756 P.2d 929

EMERGENCY MEDICAL TRANSPORT, INC., an Arizona corporation, dba American Ambulance, Petitioner-Appellant, Cross Appellee, v. CITY OF TEMPE, a municipal corporation; Arizona Department of Health Services, a Division of the State of Arizona, Respondents-Appellees, Southwest Ambulance, Inc., an Arizona corporation, Respondent-Appellee, Cross Appellant.

No. 1 CA-CIV 9577.Court of Appeals of Arizona, Division One, Department D.
May 19, 1988. Reconsideration Denied July 5, 1988.

Appeal from the Superior Court, Maricopa County, Cause No. C-605067, Frederick J. Martone, J.

Ajamie, Fay Webb by Richard E. Fay and Paul G. Ulrich, P.C. by Paul G. Ulrich, Phoenix, for petitioner-appellant, cross appellee.

Dennis M. O’Neill, Asst. City Atty., Tempe, for respondent-appellee City of Tempe.

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Robert K. Corbin, Atty. Gen. by Shirley S. Simpson, Asst. Atty. Gen., Phoenix, for respondent-appellee Arizona Dept. of Health Services.

Beus, Gilbert, Wake Morrill by Philip R. Wooten, Phoenix, for respondent-appellee, cross appellant.


FROEB, Judge.

This appeal concerns the validity of a contract entered into between the City of Tempe (Tempe) and Southwest Ambulance, Inc. (Southwest). The contract (hereinafter referred to as “Tempe-Southwest contract” or “contract”), entitled “Ambulance Transportation Service Agreement,” calls for the provision of emergency ambulance services by Southwest within Tempe. The contract became effective after approval by the Director of Arizona Department of Health Services (“Director” and “DHS,” respectively). Primary issues for our determination are: whether the Tempe-Southwest contract constitutes an unconstitutional usurpation by Tempe of regulatory power vested in DHS; and, whether the Director’s approval of the Tempe-Southwest contract was an unconstitutional delegation of regulatory authority.


Prior to July 1, 1982, ambulance companies were regulated by the Arizona Corporation Commission as public service corporations “carrying persons . . . for hire.” See Ariz. Const. art. XV, §2 historical note. In November of 1980, as the result of a general election referendum, ambulances and ambulance services were deregulated, effective July 24, 1982. During this period of deregulation, ambulances were regulated “only with respect to essential public health and safety matters.” See 1982 Ariz. Sess. Laws, Ch. 130, § 1.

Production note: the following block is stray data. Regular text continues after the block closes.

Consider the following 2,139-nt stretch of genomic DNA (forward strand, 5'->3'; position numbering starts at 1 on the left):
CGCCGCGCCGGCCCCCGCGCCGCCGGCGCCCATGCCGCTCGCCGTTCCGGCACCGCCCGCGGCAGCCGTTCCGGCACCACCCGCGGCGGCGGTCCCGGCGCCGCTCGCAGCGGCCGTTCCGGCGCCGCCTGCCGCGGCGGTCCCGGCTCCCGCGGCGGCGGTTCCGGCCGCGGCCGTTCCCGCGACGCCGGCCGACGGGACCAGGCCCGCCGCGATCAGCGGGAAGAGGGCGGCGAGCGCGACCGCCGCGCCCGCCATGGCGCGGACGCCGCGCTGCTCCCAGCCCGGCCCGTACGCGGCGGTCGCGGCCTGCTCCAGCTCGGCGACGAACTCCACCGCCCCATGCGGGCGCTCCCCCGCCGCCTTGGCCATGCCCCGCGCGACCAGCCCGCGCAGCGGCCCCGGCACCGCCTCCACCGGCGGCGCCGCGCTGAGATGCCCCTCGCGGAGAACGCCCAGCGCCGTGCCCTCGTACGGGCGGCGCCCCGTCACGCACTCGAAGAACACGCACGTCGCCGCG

In November, 1982, as the result of another general election referendum, ambulances and ambulance services were again made subject to regulation. In accordance with the re-regulation referendum, the Arizona Constitution was amended to include article XXVII. Section 1 of that article reads as follows:

The Legislature may provide for the regulation of ambulances and ambulance services in this State in all matters relating to services provided, routes served, response times and charges.

In response to article XXVII, the legislature enacted A.R.S. §§36-2232 to -2244. By passage of these statutes, the legislature intended “to provide for the regulation of ambulances and ambulance services in this state in accordance with article XXVII, Constitution of Arizona.” 1983 Ariz. Sess. Laws, Ch. 324, § 1, effective May 5, 1983. The statutes bestow regulatory powers upon the Director and DHS in the area of ambulances and ambulance services. Specifically, the Director has the power, inter alia, to issue certificates of necessity, A.R.S. § 36-2233(B), and to adopt rules and regulations necessary to carry out the statutory provisions. A.R.S. §§ 36-2231(D), -2232(A); see also A.R.S. §§36-2202(A)(4), -2209(A)(2).


Arizona statutes provide that “[a]ny person wishing to operate an ambulance service in this state shall apply to the department on a form prescribed by the director for a certificate of necessity.” A.R.S. § 36-2233(A). In order to issue a certificate of necessity, the Director must first find that “public necessity requires the service or any part of the service proposed by the applicant.” A.R.S. § 36-2233(B)(2).

By order dated August 21, 1985, the Director issued certificates of necessity to both Emergency Medical Transport, Inc. (Emergency Medical) and Southwest. The certificates of necessity issued to Emergency Medical and Southwest allowed these companies to provide both publicly dispatched and prescheduled ambulance transport within prescribed areas, including Tempe. Both certificates of necessity were to expire on November 30, 1986, at which time they could be renewed by the Director for a period of three years. See A.R.S. § 36-2235(B).

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Prior to entering into the Tempe-Southwest contract, Tempe used a rotational dispatch system. All calls for emergency ambulance services were dispatched to one of three ambulance companies on a rotational basis. Under the rotational dispatch system, Tempe had problems maintaining a consistent level of service between ambulance companies. Thus, Tempe sought the emergency ambulance services of a single provider.

Tempe invited “proposals for the providing of emergency transportation of sick and injured individuals within the City of Tempe from accident sites and other locations to hospitals and emergency care facilities as requested by the City of Tempe.” Four companies responded. Southwest, Professional Medical Transport, and Associated Ambulance all submitted bids which met the specifications outlined in the proposal request. Emergency Medical also submitted a bid proposal; however, Emergency Medical’s bid apparently failed to meet the outlined specifications.